* Miguel de Icaza publicly took Microsoft’s side in the antitrust litigation in Europe.

Novell Market Start is Virtually Dead; Novell’s Meeks Disses JavaFX, OpenSUSE 11.2 is Broken

Posted in GNOME, Java, Microsoft, Mono, Novell, OpenOffice, OpenSUSE, Oracle, Red Hat, RHX, SUN at 5:45 am by Dr. Roy Schestowitz

Summary: A bunch of bad news for Novell, brought together under one roof

Market Start Ending

Sean Michael Kerner seemingly declares death for Novell Market Start in this new article about a particular business model which failed not only in Red Hat’s case; Novell too never saw it taking off.

In 2007, Red Hat launched an effort called the Red Hat Exchange (RHX), a marketplace for selling open source solutions from Red Hat’s partners. RHX was in part Red Hat’s response to competitive pressure from the Novell Market Start program.

Now in 2010, neither of those sales programs is still operational.

This is okay. Free software is operational and obtainable even without centralisation under another umbrella which is a company. We wrote about Novell Market Start in [1, 2, 3].

Adding Insult to Injury

Novell has already injured Sun’s/Oracle’s OpenOffice.org and now there’s this in the news:

Michael Meeks, the Novell Inc. developer who launched the Go-OO branch of OpenOffice.org, is pessimistic about JavaFX, saying its semi-proprietary licensing is an obstacle for the open-source app, and it poses other technical problems.

That sounds like a better description for Mono and Moonlight.

Meeks puts the demands of his employer before personal responsibility as a GNOME hacker and he is responsible for forking OpenOffice.org, a move which was unhelpful [1, 2, 3, 4, 5, 6]. In the next post we will show that Novell aggressively promotes .NET, which competes against Java. We will also show that Novell is a big fan of Silverlight developers, to whom JavaFX is a direct threat.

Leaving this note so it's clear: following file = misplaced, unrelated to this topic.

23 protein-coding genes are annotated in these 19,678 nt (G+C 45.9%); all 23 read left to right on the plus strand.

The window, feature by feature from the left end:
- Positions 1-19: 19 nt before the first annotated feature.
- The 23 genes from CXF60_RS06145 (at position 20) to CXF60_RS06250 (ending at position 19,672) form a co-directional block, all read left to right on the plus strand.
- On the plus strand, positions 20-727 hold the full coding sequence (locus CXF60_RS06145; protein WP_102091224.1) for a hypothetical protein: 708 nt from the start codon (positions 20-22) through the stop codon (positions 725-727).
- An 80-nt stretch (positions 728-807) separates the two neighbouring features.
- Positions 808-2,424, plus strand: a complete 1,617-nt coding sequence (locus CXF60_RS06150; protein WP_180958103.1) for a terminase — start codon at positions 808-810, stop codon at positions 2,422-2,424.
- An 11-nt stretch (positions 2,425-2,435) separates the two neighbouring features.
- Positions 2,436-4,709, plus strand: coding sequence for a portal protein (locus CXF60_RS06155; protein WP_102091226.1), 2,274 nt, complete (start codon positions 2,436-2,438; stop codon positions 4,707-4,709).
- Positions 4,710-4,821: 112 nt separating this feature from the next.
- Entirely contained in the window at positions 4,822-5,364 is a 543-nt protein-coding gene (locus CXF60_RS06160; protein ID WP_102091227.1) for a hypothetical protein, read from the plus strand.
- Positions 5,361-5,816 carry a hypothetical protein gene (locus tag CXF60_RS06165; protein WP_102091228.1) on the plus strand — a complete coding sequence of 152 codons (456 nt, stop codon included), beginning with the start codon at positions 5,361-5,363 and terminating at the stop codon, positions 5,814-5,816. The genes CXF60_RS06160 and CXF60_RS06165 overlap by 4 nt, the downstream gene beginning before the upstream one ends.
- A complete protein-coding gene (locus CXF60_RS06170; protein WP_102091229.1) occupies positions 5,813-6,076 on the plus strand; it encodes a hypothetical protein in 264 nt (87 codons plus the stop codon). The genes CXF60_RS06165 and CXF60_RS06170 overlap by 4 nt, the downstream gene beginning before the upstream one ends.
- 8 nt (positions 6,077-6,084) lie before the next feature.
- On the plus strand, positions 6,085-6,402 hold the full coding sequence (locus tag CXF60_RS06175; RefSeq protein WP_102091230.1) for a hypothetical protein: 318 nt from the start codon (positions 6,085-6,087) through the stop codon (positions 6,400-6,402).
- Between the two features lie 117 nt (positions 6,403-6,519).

Locked In

According to this report from Heise/The H, screen lock functionality in OpenSUSE/GNOME is inherently broken and the problem gets confirmed.

The screen lock of openSUSE 11.2 can be bypassed by the simplest of means. A reader’s report prompted The H’s associates at heise Security to investigate. Tests confirmed that a locked desktop session can be unlocked without password by holding down the return key. This causes the GNOME screen saver to crash and unlock the desktop after only a few seconds.

The problem may reside upstream, but this report names OpenSUSE as the problem. Maybe it’s because only tests on this one distribution could be established to confirm the troubling behaviour.

Novell Keeps Being Dumped for Google

Posted in Google, Mail, Microsoft, Novell at 5:19 am by Dr. Roy Schestowitz

Old rusty abandoned truck

Summary: Novell GroupWise is being abandoned and removed from over 70,000 seats

NOVELL got dumped by the city of Los Angeles late last year [1, 2, 3, 4]. It was decided that Novell GroupWise did not deliver and the decision is further defended in this new article.

When the city picked Google’s productivity tools along with its popular e-mail service Gmail, what initially was thought to be a run-of-the-mill IT project quickly morphed into something bigger and more complex. The decision stoked a period of intense lobbying from L.A.’s existing e-mail provider (Novell) and Google’s biggest competitor (Microsoft), rivals who likely saw the city’s decision to adopt Google’s hosted services as something that could potentially crack the state and local government market’s inertia when it comes to cloud computing.